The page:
SWYNNERTON, Humphrey (by 1516-62), of Swynnerton Hilton, Staffs.
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Family and Education
b. by 1516, 1st s. of Thomas Swynnerton of Swynnerton and Hilton, by Alice, da. of Sir Humphrey Stanley of Pipe Ridware and Clifton Campville. m. by 1540, Cassandra (bur. 7 Jan. 1570), da. of Sir John Giffard of Chillington, 2da. suc. fa. ?1541.1
Bailiff, former estates of Brewood priory, Staffs. by 1537; steward, Cannock forest, Staffs. 24 June 1541-d.; escheator, Staffs. 1559-60.2
In June 1541 Humphrey Swynnerton entered upon a landed inheritance of which the chief component, at Hilton north of Wolverhampton, was assessed for subsidy four years later at 40s. on an annual value of £20. He also added a number of his father’s local offices to his own as bailiff of Brewood, one which he had retained after the purchase of that priory by (Sir) Thomas Giffard, whose sister he had probably already married. Of his outlying properties, he sold the manors of Great and Little Barrow, Cheshire, in 1555 to Sir John Savage, who had long claimed them.3
It was the Giffard connexion which gave Swynnerton his only spell in the Commons: the sheriff who returned him was his brother-in-law and his fellow-Member was his youthful nephew John Giffard. He shared the Giffards’ religious conservatism and doubtless supported the Catholic restoration. His piety found expression in his rebuilding of Shareshill church and in his preservation of a breviary disposed of by Lichfield under Edward VI and returned there by him on Mary’s accession.4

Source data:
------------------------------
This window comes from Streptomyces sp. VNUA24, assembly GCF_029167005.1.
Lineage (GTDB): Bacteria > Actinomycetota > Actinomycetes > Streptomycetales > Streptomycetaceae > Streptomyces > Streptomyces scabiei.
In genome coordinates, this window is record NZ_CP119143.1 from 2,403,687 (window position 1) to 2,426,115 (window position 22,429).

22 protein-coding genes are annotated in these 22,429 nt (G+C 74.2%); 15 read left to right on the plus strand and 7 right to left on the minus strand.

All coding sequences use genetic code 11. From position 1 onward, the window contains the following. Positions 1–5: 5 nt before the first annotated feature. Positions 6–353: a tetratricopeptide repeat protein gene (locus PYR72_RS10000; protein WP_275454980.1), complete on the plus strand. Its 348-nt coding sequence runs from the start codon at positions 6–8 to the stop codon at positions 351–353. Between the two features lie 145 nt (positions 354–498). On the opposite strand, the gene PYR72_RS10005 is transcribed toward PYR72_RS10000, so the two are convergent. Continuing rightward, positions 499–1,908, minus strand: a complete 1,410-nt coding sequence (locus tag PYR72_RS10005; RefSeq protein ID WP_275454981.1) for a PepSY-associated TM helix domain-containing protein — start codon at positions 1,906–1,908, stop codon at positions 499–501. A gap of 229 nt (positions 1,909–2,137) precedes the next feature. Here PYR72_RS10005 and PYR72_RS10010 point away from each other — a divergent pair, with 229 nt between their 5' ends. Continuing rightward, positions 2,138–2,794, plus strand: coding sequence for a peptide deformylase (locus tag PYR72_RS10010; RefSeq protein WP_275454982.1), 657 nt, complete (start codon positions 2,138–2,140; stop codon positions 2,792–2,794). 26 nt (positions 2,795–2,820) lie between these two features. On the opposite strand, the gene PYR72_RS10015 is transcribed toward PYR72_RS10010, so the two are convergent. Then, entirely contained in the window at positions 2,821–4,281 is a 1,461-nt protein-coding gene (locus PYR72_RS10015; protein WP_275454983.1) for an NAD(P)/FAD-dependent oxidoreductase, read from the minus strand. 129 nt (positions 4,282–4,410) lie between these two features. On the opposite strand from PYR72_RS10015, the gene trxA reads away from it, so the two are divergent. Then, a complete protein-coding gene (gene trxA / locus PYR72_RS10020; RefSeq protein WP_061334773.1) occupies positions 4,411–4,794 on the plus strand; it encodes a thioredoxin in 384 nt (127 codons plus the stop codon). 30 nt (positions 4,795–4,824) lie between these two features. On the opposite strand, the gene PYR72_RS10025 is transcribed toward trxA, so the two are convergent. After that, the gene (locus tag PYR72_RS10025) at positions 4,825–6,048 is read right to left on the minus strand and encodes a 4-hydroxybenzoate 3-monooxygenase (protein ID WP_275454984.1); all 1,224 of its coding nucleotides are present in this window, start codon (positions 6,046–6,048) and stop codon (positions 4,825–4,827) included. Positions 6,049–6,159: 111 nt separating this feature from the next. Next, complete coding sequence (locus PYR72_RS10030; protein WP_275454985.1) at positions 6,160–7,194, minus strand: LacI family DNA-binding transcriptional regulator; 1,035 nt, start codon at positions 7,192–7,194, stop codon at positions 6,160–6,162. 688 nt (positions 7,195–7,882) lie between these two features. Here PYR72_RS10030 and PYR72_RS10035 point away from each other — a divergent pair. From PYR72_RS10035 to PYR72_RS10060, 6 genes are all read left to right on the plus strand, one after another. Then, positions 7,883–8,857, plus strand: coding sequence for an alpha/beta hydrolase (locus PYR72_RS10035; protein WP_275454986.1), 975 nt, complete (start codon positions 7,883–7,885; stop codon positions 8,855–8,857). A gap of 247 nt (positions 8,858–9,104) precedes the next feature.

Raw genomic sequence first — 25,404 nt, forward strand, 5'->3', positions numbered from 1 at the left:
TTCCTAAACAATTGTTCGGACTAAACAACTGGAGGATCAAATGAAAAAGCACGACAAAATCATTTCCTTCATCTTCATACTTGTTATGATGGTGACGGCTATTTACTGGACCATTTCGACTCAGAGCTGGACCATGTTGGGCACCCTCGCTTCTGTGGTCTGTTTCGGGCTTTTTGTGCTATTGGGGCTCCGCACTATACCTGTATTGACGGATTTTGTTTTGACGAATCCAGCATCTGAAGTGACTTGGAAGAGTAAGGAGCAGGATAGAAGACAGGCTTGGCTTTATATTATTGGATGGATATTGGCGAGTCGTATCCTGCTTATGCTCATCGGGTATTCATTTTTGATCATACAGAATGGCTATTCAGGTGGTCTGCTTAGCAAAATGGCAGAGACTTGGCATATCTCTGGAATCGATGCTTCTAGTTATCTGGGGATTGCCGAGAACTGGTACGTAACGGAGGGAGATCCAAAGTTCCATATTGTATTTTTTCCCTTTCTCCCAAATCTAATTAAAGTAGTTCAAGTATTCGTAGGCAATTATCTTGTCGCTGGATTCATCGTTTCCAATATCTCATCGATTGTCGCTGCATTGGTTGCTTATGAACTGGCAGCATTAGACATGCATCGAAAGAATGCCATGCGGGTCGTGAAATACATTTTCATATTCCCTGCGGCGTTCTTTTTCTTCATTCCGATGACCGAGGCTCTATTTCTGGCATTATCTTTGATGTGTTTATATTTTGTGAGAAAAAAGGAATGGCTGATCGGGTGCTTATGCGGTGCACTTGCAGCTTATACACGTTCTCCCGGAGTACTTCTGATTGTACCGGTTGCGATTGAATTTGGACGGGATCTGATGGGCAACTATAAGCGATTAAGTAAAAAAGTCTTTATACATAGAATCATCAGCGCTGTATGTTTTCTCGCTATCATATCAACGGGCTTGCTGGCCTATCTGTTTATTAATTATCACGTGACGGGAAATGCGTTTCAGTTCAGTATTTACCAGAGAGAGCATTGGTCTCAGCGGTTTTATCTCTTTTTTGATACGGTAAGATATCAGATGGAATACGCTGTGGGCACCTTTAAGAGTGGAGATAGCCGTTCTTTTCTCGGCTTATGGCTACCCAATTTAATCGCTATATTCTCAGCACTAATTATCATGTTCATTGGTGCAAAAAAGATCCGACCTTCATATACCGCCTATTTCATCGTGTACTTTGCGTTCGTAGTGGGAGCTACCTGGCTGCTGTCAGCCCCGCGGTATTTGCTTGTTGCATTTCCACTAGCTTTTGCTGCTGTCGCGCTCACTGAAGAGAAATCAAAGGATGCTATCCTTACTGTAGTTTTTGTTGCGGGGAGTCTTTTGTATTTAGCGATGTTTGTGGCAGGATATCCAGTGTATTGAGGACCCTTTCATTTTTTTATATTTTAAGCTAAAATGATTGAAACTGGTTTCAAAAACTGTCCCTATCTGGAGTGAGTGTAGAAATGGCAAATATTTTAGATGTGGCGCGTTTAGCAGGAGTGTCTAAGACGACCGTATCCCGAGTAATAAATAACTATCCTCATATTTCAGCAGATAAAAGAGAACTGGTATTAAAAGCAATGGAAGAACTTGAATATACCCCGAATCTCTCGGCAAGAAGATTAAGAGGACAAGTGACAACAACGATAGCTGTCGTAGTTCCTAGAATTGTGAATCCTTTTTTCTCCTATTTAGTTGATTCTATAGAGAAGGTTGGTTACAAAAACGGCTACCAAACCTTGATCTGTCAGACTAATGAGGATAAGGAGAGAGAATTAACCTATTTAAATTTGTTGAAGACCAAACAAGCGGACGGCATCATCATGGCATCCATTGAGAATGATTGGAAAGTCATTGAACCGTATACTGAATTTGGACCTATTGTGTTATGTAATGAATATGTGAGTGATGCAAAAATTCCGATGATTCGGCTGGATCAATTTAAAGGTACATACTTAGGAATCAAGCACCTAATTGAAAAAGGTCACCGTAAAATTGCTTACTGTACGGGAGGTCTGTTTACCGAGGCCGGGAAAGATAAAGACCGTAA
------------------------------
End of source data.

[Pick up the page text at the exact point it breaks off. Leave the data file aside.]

It was as ‘late of Swynnerton alias of Hilton’ that Swynnerton sued out a general pardon in January 1559 but at Swynnerton that he made his will on 6 July 1561. He invoked the aid of the Virgin Mary and the company of heaven to attain salvation, asked to be buried, if he died at Swynnerton, in the lady chapel before the place where her image had stood, or if at Hilton (where he was to die) in the chancel of Shareshill where the image of St. Luke had stood, and left 3s.4d. to the priests at Hampton to pray for his soul. After the expiry of his wife’s life interest in his lands and goods they were to be divided equally between his daughters, whose husbands Henry Vernon and Francis Gatacre he remembered with rings. According to the inscription formerly at Shareshill, Swynnerton died on 25 Aug. 1562. No inquisition has been found, although a writ was issued on 17 Oct. 1562, but the will was proved on 9 Feb. 1563 and the deed allotting Swynnerton to Elizabeth Gatacre (the widow of William Fitzherbert) and Hilton to Margaret Vernon was drawn up on 8 May 1564.5